By Peg Keeleyside
It was a wicked cold wet winter here in the Pacific Northwest, and my garden shows it.
The big rosemary plant I had sheltered near my dryer vent is a goner. So is a large New Zealand flax with its big spiky leaves. These and many other just-hardy perennials – the ones that can’t handle subzero temperatures for the long spells we had – are all done for.
Reflecting on the damage this past winter has wreaked, I’m reminded that climate change isn’t just about the higher temperatures and summer droughts that we’ve had, it can also mean more severe swings in winter weather conditions too.
To get some supporting data on how our weather is changing, the U.S. globalchange.gov website used to have links to a variety of projected climate change models for U.S regions you could access online. I’ve used these in past columns.
Those links have been taken down by the Trump administration, and the public’s climate science inquiries – like how much of a swing in our summer to winter temperatures we can expect in our gardens – or in our farm fields – in coming years, will have to be sourced elsewhere on the Internet than on government sites.
My point? Well, apart from the dubious project of climate science denial, if you’re thinking of buying an expensive specimen tree, or landscaping a new garden, you’re likely going to want to know if your trees and plants can survive the projected colder, wetter winter conditions for our area.
Our current plant hardiness zone, Zone 8–9, has historically been no more than 14 degrees F in the winter months. However, planning ahead, it might be that we should start looking at trees, shrubs and perennial plants that withstand Zone 7 winter conditions; as much as 0 degrees F.
If you want to find out more about the USDA plant hardiness zones, visit the garden.org website where there are good color-coded visual maps.
And when you’re shopping for plants, take a moment to check the growers tag for zone compatibility. If you purchase a Zone 9 compatible plant, keep it in a pot so you can bring it inside over winter.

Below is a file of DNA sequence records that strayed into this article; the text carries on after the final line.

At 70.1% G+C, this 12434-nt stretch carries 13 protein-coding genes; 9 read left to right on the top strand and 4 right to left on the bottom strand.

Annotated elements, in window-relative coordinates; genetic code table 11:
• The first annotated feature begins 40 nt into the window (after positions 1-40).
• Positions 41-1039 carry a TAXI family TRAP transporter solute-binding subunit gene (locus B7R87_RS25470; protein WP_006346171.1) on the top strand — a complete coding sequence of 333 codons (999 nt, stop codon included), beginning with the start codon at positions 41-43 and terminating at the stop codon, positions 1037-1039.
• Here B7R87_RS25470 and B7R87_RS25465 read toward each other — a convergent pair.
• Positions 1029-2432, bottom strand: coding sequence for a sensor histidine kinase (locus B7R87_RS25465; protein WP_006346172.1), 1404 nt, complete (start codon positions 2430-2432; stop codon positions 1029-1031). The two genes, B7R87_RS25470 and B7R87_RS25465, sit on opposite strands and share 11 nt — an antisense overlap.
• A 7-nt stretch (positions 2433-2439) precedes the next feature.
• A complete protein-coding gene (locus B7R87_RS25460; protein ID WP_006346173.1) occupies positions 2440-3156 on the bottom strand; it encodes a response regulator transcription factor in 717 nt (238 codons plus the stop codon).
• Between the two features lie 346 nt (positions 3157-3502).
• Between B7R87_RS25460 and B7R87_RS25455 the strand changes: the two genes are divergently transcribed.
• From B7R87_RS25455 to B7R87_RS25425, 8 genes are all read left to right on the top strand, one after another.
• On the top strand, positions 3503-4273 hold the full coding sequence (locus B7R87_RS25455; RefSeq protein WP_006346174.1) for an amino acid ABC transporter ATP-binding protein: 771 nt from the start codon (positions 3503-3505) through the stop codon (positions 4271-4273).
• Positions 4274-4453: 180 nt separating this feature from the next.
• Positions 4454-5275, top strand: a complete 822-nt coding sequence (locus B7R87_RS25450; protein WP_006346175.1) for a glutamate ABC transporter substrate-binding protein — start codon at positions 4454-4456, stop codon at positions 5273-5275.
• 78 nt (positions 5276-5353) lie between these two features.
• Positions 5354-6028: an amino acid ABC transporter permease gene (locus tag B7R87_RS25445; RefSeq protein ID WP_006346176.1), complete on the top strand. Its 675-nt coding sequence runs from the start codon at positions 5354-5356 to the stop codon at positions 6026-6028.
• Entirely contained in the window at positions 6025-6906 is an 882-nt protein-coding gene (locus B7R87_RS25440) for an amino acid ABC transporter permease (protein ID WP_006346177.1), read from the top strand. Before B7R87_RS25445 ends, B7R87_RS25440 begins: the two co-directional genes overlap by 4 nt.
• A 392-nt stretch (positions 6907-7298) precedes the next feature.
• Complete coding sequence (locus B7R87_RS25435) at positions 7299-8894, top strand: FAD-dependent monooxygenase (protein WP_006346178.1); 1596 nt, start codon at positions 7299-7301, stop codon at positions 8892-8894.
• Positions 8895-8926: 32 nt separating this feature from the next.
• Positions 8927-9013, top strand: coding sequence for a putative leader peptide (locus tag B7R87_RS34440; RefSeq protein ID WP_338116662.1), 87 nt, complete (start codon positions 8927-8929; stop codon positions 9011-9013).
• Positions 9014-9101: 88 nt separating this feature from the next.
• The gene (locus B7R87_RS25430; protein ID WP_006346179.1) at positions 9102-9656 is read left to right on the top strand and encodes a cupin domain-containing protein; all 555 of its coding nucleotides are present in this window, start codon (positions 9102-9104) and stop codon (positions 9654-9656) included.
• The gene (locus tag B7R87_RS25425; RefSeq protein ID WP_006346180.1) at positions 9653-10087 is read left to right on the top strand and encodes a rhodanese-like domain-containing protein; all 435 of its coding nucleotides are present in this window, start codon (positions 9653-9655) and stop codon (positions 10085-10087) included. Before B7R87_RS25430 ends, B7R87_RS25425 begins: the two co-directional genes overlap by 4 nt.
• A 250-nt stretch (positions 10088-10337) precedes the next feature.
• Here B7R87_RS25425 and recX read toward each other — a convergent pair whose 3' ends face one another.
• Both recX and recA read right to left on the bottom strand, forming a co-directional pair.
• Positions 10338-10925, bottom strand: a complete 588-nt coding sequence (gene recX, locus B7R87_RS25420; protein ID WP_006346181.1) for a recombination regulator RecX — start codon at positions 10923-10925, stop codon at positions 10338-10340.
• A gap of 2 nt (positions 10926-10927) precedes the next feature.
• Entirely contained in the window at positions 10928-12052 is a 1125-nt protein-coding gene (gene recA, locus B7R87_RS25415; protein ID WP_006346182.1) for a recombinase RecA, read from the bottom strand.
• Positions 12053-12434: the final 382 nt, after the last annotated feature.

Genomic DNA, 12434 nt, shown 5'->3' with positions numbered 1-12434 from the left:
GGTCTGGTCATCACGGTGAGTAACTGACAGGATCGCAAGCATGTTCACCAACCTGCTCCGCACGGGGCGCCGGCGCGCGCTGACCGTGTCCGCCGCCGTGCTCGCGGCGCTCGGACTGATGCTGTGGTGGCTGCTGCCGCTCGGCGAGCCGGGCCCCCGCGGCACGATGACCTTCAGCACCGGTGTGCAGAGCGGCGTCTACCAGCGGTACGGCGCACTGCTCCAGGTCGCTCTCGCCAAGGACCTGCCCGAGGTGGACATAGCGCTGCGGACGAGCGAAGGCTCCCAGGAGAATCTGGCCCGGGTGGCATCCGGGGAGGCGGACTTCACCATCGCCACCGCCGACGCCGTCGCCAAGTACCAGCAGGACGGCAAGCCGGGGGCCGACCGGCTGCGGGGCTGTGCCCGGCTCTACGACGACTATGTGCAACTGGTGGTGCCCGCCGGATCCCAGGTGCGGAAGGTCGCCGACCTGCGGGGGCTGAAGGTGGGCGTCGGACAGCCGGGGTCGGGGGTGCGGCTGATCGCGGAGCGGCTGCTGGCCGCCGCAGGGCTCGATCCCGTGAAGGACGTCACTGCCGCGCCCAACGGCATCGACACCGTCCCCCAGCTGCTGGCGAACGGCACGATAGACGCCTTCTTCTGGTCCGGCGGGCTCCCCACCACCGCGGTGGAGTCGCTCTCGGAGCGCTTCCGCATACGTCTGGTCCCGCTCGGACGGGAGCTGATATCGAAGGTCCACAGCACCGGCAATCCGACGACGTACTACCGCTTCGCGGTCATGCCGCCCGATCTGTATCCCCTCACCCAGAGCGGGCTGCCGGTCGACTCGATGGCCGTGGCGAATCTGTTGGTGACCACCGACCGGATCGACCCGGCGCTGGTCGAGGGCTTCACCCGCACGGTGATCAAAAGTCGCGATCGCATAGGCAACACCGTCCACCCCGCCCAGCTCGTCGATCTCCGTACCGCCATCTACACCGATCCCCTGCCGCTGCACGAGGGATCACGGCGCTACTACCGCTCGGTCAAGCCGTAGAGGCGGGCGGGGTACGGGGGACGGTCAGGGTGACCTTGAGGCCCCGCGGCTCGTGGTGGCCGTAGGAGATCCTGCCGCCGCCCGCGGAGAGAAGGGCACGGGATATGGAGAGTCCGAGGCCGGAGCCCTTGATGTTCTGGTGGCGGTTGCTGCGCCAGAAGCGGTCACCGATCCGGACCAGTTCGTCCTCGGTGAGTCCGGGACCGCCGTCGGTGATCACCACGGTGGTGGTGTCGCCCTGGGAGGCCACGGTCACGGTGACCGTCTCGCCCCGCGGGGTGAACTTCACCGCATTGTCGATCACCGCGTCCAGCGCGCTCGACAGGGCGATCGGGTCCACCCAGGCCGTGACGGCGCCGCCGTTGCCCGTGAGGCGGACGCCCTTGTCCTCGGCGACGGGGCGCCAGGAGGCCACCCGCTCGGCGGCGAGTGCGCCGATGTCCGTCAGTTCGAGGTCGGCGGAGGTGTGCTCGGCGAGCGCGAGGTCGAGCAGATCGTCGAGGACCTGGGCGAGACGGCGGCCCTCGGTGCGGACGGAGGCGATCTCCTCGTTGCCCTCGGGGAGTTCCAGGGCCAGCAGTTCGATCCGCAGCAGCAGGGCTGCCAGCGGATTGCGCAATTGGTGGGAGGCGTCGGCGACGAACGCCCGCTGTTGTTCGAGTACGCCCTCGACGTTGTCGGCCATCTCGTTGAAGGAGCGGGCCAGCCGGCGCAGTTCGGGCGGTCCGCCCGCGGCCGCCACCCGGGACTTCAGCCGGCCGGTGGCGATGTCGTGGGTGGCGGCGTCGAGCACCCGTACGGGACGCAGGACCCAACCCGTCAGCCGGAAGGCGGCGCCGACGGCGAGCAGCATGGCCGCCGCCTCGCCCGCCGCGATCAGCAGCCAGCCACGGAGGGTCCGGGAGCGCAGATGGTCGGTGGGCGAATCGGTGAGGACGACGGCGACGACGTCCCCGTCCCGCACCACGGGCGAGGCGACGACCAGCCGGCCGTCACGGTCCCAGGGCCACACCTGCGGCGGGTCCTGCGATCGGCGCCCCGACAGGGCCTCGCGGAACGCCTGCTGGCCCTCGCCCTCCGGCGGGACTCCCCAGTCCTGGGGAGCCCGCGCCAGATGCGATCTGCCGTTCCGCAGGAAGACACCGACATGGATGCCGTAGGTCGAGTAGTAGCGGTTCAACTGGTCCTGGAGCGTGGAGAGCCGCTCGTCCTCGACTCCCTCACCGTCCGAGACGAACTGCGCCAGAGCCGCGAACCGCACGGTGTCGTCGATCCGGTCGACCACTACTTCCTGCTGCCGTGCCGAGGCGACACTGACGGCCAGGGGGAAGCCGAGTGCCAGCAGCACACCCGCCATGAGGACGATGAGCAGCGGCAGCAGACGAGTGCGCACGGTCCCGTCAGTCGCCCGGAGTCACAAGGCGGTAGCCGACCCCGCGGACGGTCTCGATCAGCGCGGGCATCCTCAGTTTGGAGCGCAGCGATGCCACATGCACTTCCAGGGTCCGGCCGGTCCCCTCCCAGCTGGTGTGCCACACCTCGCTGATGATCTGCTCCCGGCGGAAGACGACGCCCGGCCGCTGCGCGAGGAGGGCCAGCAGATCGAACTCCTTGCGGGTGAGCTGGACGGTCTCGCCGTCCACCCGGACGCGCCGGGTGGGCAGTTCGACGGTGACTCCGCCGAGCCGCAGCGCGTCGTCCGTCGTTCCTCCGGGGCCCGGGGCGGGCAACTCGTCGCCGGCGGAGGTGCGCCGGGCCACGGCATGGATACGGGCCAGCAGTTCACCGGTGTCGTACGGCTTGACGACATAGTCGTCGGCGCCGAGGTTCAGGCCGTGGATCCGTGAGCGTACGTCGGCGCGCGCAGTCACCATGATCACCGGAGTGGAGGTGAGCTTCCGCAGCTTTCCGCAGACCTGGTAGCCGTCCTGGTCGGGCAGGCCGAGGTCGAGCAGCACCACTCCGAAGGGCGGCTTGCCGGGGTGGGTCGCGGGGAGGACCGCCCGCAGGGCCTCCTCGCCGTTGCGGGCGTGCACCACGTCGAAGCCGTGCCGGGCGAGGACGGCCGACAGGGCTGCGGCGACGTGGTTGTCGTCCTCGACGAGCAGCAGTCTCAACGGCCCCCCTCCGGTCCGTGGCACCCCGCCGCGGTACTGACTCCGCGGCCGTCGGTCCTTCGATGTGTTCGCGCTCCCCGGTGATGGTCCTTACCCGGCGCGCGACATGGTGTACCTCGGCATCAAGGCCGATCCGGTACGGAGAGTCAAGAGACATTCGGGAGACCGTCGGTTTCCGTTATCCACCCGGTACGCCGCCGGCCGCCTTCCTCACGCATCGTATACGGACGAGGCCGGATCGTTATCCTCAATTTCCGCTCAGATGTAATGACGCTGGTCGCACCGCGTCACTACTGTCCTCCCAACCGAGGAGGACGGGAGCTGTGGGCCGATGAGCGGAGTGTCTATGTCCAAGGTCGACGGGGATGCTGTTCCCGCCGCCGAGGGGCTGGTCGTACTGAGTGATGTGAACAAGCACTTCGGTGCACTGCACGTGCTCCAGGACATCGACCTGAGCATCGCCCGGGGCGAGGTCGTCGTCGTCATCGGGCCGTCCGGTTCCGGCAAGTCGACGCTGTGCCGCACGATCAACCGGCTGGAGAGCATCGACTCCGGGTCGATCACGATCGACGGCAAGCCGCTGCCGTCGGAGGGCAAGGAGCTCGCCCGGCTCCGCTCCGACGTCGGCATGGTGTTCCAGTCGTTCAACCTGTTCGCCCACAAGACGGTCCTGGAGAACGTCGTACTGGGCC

Moving on to some plant picks to look for at the garden centers this month, the trend in both annuals and perennials for flower color is to a more muted color palette_say pale apricot over bright orange flowers. You will also see lots of cool foliage perennials where leaf shape alone plays the central role.
Calibrachoas and supertunias, both with small repeat blooms lasting much of the summer, are great picks for baskets and containers. Pair them up with a cascading bright green-leafed ipomoea (potato vine) for a really abundant look.
Looking for a climbing vines to cover a fence or trellis? Try an evergreen clematis like Armandii Apple Blossom, which is hardy to Zone 7. It flowers dark pink turning to pale pink star-shaped blooms in March and April. As a bonus, it’s fragrant.
The trend in shrubs is for new dwarf versions of lilacs, hydrangeas and buddleias. Look for the “Bobo” cold hardy mini hydrangea with its white flowers that turn pink in autumn.
The new miniature buddleias with their long stems and bottle-brush blooms are way better behaved than their regular size counterparts and come in both the lavender and pink.
Garden center finds this May are also perennial plants with dark burgundy-colored foliage. Look for the low-growing sedum called “Firecracker.” In hucheras, look for a new hybrid variety series, “Foamybells,” which starts off with bright green leaves that turn burgundy in the fall.
Gardeners and garden lovers looking for a day of inspiration this summer should check out the South Delta Garden Club’s 2017 Garden Tour happening on June 25 in Tsawwassen and Ladner.
There are 10 great local gardens on the tour and advance tickets are $15; available at local Delta garden centers starting this month. Visit the club website at southdeltagardenclub.ca for more information.